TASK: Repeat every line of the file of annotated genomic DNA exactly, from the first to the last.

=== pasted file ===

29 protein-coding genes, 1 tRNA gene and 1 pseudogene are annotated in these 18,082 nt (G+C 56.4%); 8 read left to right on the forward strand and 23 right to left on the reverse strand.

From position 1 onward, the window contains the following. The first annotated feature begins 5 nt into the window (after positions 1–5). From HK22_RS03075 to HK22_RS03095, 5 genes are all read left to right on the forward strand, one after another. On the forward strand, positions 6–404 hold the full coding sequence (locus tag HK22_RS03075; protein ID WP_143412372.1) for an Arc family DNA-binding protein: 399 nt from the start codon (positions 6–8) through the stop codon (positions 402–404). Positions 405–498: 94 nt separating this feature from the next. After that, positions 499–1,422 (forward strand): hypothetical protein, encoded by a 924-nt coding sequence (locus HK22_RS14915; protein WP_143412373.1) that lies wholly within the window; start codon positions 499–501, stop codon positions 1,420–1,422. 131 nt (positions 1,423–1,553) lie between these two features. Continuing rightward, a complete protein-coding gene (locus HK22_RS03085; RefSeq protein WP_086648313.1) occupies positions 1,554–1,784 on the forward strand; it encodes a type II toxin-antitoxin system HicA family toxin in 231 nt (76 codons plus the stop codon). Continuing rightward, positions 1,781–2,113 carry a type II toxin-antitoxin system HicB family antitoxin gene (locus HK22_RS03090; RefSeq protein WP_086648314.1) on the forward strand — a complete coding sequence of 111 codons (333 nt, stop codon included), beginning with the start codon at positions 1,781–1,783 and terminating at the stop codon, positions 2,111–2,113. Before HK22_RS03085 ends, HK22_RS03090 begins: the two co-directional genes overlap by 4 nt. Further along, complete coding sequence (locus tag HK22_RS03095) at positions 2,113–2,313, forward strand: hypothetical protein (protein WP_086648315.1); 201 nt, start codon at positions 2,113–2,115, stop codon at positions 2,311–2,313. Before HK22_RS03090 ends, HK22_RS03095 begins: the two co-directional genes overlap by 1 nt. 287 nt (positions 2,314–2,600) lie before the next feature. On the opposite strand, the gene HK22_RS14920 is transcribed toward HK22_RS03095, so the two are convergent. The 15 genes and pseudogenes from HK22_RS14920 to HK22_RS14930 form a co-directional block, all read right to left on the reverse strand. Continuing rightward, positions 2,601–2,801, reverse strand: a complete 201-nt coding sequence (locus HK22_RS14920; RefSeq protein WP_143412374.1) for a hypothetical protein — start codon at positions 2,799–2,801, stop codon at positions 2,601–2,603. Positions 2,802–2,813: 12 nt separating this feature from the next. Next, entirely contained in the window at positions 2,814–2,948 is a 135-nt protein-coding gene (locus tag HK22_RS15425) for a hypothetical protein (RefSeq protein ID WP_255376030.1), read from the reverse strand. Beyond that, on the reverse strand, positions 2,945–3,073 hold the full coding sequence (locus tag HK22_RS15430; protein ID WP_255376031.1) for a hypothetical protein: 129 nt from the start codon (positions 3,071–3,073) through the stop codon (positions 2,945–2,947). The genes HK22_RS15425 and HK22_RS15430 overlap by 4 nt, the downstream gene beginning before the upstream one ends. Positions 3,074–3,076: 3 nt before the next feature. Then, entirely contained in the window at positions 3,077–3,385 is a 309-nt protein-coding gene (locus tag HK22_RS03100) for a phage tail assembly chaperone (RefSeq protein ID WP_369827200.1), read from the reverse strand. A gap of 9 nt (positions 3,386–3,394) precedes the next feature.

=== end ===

29 protein-coding genes, 1 tRNA gene and 1 pseudogene are annotated in these 18,082 nt (G+C 56.4%); 8 read left to right on the forward strand and 23 right to left on the reverse strand.

From position 1 onward, the window contains the following. The first annotated feature begins 5 nt into the window (after positions 1–5). From HK22_RS03075 to HK22_RS03095, 5 genes are all read left to right on the forward strand, one after another. On the forward strand, positions 6–404 hold the full coding sequence (locus tag HK22_RS03075; protein ID WP_143412372.1) for an Arc family DNA-binding protein: 399 nt from the start codon (positions 6–8) through the stop codon (positions 402–404). Positions 405–498: 94 nt separating this feature from the next. After that, positions 499–1,422 (forward strand): hypothetical protein, encoded by a 924-nt coding sequence (locus HK22_RS14915; protein WP_143412373.1) that lies wholly within the window; start codon positions 499–501, stop codon positions 1,420–1,422. 131 nt (positions 1,423–1,553) lie between these two features. Continuing rightward, a complete protein-coding gene (locus HK22_RS03085; RefSeq protein WP_086648313.1) occupies positions 1,554–1,784 on the forward strand; it encodes a type II toxin-antitoxin system HicA family toxin in 231 nt (76 codons plus the stop codon). Continuing rightward, positions 1,781–2,113 carry a type II toxin-antitoxin system HicB family antitoxin gene (locus HK22_RS03090; RefSeq protein WP_086648314.1) on the forward strand — a complete coding sequence of 111 codons (333 nt, stop codon included), beginning with the start codon at positions 1,781–1,783 and terminating at the stop codon, positions 2,111–2,113. Before HK22_RS03085 ends, HK22_RS03090 begins: the two co-directional genes overlap by 4 nt. Further along, complete coding sequence (locus tag HK22_RS03095) at positions 2,113–2,313, forward strand: hypothetical protein (protein WP_086648315.1); 201 nt, start codon at positions 2,113–2,115, stop codon at positions 2,311–2,313. Before HK22_RS03090 ends, HK22_RS03095 begins: the two co-directional genes overlap by 1 nt. 287 nt (positions 2,314–2,600) lie before the next feature. On the opposite strand, the gene HK22_RS14920 is transcribed toward HK22_RS03095, so the two are convergent. The 15 genes and pseudogenes from HK22_RS14920 to HK22_RS14930 form a co-directional block, all read right to left on the reverse strand. Continuing rightward, positions 2,601–2,801, reverse strand: a complete 201-nt coding sequence (locus HK22_RS14920; RefSeq protein WP_143412374.1) for a hypothetical protein — start codon at positions 2,799–2,801, stop codon at positions 2,601–2,603. Positions 2,802–2,813: 12 nt separating this feature from the next. Next, entirely contained in the window at positions 2,814–2,948 is a 135-nt protein-coding gene (locus tag HK22_RS15425) for a hypothetical protein (RefSeq protein ID WP_255376030.1), read from the reverse strand. Beyond that, on the reverse strand, positions 2,945–3,073 hold the full coding sequence (locus tag HK22_RS15430; protein ID WP_255376031.1) for a hypothetical protein: 129 nt from the start codon (positions 3,071–3,073) through the stop codon (positions 2,945–2,947). The genes HK22_RS15425 and HK22_RS15430 overlap by 4 nt, the downstream gene beginning before the upstream one ends. Positions 3,074–3,076: 3 nt before the next feature. Then, entirely contained in the window at positions 3,077–3,385 is a 309-nt protein-coding gene (locus tag HK22_RS03100) for a phage tail assembly chaperone (RefSeq protein ID WP_369827200.1), read from the reverse strand. A gap of 9 nt (positions 3,386–3,394) precedes the next feature.